How Prediabetes Helped Me Find the Right Diet, Once and for All
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From Delores Rich, T. Colin Campbell Center for Nutrition Studies
June 2017

It saddens me to see, how misinformed Americans are about nutrition. My family and friends are also truly misinformed! Americans do not have to suffer from conditions like diabetes, obesity and other debilitating diseases.

My siblings, friends and other extended family members labeled me “a basket case” when I announced that I was trying yet another diet, this time the Macrobiotic diet. According to them, I am not supposed to follow any diet except the one I grew up eating: mainly a southern cuisine of greasy fried foods, vegetables heavily endowed with dairy, creams, and butters, and lots of cakes and sweet potato pies. To say that I was going to be consuming sea vegetables, some fish and lots of brown rice was just plain ridiculous! After all, what was I trying to prove? I was often ostracized and ridiculed until I began to wonder maybe this wasn’t the diet for me. I did receive some benefits and I actually lost some weight.

I then decided that I liked the term, “vegan.” It sounded good to me to give up dairy and meats as I had researched information about the mistreatment of animals and I really did not want to support an industry that profited from such mistreatment of animals. However, again, I gave in to the pressure of family and friends who declared it was stupid not to eat meat, because meat was a gift from God (God provided the meat, so we should eat it…no questions asked). However, I noticed that once I put animal products back into my diet, I started having numerous health issues including the return of hypertension (that does not respond to medication) and I was also diagnosed as pre-diabetic.

In 2015, I learned about The China Study, read the book and really loved what I read. I made some changes in my diet, but not for long. In a short period of time after reading The China Study, I once again began eating animal products (chicken) and dairy (mainly cheese). Each time I had blood-work done, my glucose levels continued to increase as well as my blood-pressure. I pleaded with my physician not to put me on medication for prediabetes because I was going to try and reverse the numbers through diet and exercise. However, truth be told, I actually did very little exercise (going to the gym maybe once or twice a week) and my diet was also hit or miss (I ate a lot of “vegan” junk food).

In 2017, I was given the opportunity to take the Plant-Based Nutrition Certificate through eCornell and the Center for Nutrition Studies. This course has brought years of my sporadic research all together into a wonderfully condensed study program. All of a sudden, things began to make sense! In the past, I was doing “piece work” without any true direction or foundation and the fragile information could be easily shattered. I now understand what I was doing wrong and why it is important to remove meat (all animal), oil and dairy out of my diet in order to reverse disease. I now know what to eat and what to avoid. It’s almost like a road-map to good health.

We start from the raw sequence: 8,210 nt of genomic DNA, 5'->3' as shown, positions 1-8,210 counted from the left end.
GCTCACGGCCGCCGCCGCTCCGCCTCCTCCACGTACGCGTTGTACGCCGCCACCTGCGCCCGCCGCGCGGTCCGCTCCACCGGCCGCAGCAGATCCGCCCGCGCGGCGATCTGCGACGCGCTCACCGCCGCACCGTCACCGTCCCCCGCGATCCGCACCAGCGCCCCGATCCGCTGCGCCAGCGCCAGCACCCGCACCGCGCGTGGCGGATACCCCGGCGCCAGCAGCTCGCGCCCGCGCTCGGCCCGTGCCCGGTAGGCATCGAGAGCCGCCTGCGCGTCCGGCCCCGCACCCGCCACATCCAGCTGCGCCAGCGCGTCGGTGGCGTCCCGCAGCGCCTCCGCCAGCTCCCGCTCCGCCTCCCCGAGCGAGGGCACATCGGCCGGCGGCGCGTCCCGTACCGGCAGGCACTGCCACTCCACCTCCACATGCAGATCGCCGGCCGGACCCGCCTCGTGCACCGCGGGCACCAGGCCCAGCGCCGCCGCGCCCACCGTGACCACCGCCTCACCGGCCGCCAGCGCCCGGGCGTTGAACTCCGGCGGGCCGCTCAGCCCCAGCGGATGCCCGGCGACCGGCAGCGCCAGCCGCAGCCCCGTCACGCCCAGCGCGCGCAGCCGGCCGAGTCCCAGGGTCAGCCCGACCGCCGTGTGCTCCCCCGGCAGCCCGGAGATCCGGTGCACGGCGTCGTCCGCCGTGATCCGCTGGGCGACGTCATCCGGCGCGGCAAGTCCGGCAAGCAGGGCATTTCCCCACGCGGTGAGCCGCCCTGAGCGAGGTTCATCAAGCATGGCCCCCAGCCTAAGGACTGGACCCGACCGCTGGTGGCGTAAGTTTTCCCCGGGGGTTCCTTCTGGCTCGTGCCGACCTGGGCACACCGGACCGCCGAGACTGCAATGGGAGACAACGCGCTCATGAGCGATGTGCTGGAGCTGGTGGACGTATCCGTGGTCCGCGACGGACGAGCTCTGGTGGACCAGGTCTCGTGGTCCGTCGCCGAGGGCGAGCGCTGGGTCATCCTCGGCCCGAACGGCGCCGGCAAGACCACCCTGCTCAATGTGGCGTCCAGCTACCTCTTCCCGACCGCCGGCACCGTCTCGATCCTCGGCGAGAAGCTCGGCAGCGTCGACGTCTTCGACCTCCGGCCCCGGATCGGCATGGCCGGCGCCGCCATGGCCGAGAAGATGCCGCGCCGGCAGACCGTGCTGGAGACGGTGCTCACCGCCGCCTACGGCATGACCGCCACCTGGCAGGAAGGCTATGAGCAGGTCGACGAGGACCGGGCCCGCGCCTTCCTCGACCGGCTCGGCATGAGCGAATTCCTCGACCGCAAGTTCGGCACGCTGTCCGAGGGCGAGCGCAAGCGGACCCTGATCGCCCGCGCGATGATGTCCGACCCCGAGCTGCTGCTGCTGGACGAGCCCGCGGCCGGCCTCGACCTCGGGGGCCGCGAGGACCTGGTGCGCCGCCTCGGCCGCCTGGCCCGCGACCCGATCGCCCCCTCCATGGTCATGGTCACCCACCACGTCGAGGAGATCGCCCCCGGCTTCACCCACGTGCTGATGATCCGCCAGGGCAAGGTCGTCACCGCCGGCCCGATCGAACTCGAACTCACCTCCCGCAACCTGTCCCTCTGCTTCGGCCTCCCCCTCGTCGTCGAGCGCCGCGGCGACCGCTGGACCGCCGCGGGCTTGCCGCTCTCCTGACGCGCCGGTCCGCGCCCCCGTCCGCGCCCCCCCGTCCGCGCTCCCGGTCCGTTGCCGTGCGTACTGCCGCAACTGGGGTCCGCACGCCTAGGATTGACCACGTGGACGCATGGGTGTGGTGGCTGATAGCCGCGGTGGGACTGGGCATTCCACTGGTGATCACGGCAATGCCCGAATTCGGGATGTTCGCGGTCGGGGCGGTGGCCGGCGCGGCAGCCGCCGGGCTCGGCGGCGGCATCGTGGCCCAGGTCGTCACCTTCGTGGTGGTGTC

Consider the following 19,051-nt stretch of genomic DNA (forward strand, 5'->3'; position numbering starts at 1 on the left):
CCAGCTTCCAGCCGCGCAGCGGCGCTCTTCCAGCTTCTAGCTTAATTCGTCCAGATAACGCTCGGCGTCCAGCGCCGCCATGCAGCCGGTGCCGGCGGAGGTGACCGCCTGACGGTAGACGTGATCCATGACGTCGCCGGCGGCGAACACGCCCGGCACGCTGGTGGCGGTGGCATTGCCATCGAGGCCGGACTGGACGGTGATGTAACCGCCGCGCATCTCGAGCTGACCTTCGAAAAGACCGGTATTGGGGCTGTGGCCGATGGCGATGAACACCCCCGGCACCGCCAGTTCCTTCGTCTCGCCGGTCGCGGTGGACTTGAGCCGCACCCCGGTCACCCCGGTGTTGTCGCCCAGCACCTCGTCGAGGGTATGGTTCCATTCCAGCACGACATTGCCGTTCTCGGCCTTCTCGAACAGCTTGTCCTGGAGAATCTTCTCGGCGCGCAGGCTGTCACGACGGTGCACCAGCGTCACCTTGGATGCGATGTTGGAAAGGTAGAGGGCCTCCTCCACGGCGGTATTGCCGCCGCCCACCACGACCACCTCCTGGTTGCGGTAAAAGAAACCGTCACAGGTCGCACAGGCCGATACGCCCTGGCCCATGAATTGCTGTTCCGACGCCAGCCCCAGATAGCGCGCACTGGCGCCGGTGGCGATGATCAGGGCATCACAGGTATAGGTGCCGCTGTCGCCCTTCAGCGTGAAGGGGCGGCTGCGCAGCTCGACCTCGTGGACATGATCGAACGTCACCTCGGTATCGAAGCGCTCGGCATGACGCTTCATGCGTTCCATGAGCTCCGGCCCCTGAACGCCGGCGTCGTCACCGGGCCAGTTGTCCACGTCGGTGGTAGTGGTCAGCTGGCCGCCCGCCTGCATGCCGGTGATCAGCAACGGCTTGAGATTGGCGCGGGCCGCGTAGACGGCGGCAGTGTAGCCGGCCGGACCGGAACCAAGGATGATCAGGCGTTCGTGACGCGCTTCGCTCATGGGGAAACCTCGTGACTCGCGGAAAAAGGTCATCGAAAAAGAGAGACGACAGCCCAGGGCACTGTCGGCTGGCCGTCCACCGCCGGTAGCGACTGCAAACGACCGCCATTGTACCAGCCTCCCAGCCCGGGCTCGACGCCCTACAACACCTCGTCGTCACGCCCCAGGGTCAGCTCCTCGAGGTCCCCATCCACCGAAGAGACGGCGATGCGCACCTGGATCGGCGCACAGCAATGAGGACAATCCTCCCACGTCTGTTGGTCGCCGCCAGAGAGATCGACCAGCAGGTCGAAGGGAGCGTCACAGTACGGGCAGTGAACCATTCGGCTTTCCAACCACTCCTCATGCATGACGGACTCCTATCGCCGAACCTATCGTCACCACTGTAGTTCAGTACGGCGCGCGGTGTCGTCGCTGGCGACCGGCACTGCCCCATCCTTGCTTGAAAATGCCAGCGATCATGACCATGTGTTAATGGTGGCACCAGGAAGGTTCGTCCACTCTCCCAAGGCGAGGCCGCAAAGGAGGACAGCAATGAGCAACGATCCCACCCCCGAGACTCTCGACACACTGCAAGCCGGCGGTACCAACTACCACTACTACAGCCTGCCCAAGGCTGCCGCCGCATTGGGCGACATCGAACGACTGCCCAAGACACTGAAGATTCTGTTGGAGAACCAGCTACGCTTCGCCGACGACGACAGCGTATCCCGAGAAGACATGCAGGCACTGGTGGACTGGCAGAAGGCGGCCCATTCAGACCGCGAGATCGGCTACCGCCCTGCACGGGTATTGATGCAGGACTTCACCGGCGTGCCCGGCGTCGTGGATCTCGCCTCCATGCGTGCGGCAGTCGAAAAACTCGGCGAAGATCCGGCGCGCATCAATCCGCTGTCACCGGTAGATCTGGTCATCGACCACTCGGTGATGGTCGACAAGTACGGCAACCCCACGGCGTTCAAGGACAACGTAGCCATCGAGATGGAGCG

I am fully implementing these changes and have already begun to notice a difference. For example, my workouts at the gym are so much more productive and my energy level is awesome. I actually have the energy to go to the gym five times a week (despite working two jobs and taking courses). Why is this time different? I feel as though I have a concrete foundation with proven research and documentation. This time, it doesn’t matter what is said…I am convinced beyond a doubt of the health benefits of a plant-based whole food diet and my belief is unshakable. My ultimate goal is to restore my health and help as many people as possible benefit from this way of eating.

Finally, it saddens me to see, how misinformed Americans are about nutrition. My family and friends are also truly misinformed! Americans do not have to suffer from conditions like diabetes, obesity and other debilitating diseases. These debilitating illnesses are currently causing tremendous physical and financial stress for both patients and the medical community. The answer is simple, a whole food, plant-based diet. I am ready to spread the news about the ultimate benefits of a 100% whole food, plant-based diet and how easy it is to implement!

Delores Rich lives in Pikesville, Maryland. She earned her Plant-Based Nutrition Certificate from the T. Colin Campbell Center for Nutrition Studies. She is a Program Coordinator for the Maryland Department of Health (Maryland Cancer Registry) and formerly taught high school English. She has a Masters degree from the Johns Hopkins University and a B.S. from Bowie State University. She enjoys exploring delicious, plant-based dishes as well as showing others how to prepare them.

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We began this archive as a means of assisting our visitors in answering many of their health and diet questions, and in encouraging them to take a pro-active part in their own health. We believe the articles and information contained herein are true, but are not presenting them as advice. We, personally, have found that a whole food vegan diet has helped our own health, and simply wish to share with others the things we have found. Each of us must make our own decisions, for it's our own body. If you have a health problem, see your own physician.